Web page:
Seattle Cancer Care Alliance offers a number of resources for childhood cancer survivors through their Cancer Survivor Program, including education, consultation with a child’s primary care physician, and the opportunity to address social or educational issues or any potential late effects of treatment.
While some patients may be concerned about receiving additional radiation through constant screening, Turcotte doesn’t see this as a major risk factor and recommends screenings such as breast MRIs which have no radiation.
A dwindling statistic?
And there is cause for hope. The researchers said the high rate of secondary cancers may dwindle, thanks to new therapies and a “less-is-more” philosophy regarding radiation that’s emerged in recent years.
The Childhood Cancer Survivor Study has recently expanded to include survivors who were treated between 1987 and 1999. Fred Hutch’s Leisenring hopes future studies will show the next generation of childhood cancer survivors experience fewer treatment-driven cancers later in life.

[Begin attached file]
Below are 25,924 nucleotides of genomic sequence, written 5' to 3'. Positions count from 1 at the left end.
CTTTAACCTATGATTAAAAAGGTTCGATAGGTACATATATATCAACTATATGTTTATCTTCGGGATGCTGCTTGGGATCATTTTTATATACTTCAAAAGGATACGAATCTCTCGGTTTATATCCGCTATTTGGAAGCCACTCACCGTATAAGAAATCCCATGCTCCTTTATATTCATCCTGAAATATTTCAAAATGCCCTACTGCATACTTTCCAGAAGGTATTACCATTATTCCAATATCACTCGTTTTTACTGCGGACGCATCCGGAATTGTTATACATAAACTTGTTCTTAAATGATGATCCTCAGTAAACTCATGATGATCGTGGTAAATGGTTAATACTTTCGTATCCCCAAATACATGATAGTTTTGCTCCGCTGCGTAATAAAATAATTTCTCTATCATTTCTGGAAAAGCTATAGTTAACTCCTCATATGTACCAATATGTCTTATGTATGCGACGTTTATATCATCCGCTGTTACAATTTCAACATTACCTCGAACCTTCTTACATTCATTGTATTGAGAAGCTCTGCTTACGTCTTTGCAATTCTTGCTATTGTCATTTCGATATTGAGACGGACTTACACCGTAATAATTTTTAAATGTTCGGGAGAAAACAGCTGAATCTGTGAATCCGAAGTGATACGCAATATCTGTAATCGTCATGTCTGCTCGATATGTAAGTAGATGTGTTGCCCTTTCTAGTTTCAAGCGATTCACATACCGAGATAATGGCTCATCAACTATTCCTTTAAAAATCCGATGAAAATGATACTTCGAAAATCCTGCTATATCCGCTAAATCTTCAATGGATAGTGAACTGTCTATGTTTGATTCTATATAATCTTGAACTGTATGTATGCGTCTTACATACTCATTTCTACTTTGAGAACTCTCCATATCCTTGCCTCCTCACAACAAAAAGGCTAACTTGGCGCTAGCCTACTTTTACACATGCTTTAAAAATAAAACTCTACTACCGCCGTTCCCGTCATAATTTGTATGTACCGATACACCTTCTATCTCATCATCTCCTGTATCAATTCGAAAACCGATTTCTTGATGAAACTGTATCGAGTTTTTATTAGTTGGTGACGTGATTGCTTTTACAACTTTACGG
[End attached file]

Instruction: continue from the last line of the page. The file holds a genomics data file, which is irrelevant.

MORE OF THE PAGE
“The thing that’s surprised me the most is how much cancer care has changed in 20 years,” said Tomalia. “When I was first diagnosed with my second cancer I assumed it would be exactly like the first. But even the comfort care measures now are so different … Right now I’m not even on chemo; I take a pill twice per day that controls the mutation. The research gives me hope.”
Mackay expressed similar sentiments.
“The actual chemotherapy was a much better experience for me the second time around,” she said. “I think you have to treat each experience as a new journey rather than be looking back at what happened before. Things change, technologies change, you change.”
Gillespie said she hasn’t let her three bouts with cancer stop her from living a full life. She currently resides on the North Shore of Oahu, Hawaii, with her husband and enjoys spending time with her son and daughter, both in their twenties.
As for feeling resentment about her two treatment-related cancers, Gillespie said she prefers to stay focused on the positive.
“I believe in wanting to live,” she said. “Let’s just get it done and move on.”
Megan Herndon is a freelance writer for the Fred Hutch news team. She is a senior at University of Washington, where she is majoring in journalism, minoring in French and pursuing a Certificate of Sales. Reach her at firstname.lastname@example.org.